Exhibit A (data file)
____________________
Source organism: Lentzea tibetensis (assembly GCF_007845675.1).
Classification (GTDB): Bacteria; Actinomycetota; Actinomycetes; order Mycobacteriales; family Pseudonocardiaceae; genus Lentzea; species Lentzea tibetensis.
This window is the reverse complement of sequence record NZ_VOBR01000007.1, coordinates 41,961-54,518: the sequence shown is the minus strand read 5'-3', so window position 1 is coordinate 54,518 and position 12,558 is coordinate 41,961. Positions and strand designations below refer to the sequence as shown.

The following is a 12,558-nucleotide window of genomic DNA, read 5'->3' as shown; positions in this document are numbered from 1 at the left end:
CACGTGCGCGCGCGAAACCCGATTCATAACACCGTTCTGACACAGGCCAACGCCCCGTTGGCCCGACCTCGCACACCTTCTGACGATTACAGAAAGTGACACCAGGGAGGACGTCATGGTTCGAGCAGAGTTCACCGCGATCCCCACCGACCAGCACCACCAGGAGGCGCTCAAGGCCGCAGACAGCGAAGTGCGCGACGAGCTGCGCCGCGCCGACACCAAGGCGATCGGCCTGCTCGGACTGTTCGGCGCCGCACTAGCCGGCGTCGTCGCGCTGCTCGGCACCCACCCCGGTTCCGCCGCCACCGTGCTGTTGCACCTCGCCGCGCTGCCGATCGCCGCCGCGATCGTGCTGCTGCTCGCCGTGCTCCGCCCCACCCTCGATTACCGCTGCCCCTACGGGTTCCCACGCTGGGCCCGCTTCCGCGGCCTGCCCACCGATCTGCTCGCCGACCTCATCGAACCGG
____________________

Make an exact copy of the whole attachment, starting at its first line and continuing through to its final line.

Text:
Source organism: Lentzea tibetensis (assembly GCF_007845675.1).
Classification (GTDB): Bacteria; Actinomycetota; Actinomycetes; order Mycobacteriales; family Pseudonocardiaceae; genus Lentzea; species Lentzea tibetensis.
This window is the reverse complement of sequence record NZ_VOBR01000007.1, coordinates 41,961-54,518: the sequence shown is the minus strand read 5'-3', so window position 1 is coordinate 54,518 and position 12,558 is coordinate 41,961. Positions and strand designations below refer to the sequence as shown.

The following is a 12,558-nucleotide window of genomic DNA, read 5'->3' as shown; positions in this document are numbered from 1 at the left end:
CACGTGCGCGCGCGAAACCCGATTCATAACACCGTTCTGACACAGGCCAACGCCCCGTTGGCCCGACCTCGCACACCTTCTGACGATTACAGAAAGTGACACCAGGGAGGACGTCATGGTTCGAGCAGAGTTCACCGCGATCCCCACCGACCAGCACCACCAGGAGGCGCTCAAGGCCGCAGACAGCGAAGTGCGCGACGAGCTGCGCCGCGCCGACACCAAGGCGATCGGCCTGCTCGGACTGTTCGGCGCCGCACTAGCCGGCGTCGTCGCGCTGCTCGGCACCCACCCCGGTTCCGCCGCCACCGTGCTGTTGCACCTCGCCGCGCTGCCGATCGCCGCCGCGATCGTGCTGCTGCTCGCCGTGCTCCGCCCCACCCTCGATTACCGCTGCCCCTACGGGTTCCCACGCTGGGCCCGCTTCCGCGGCCTGCCCACCGATCTGCTCGCCGACCTCATCGAACCGG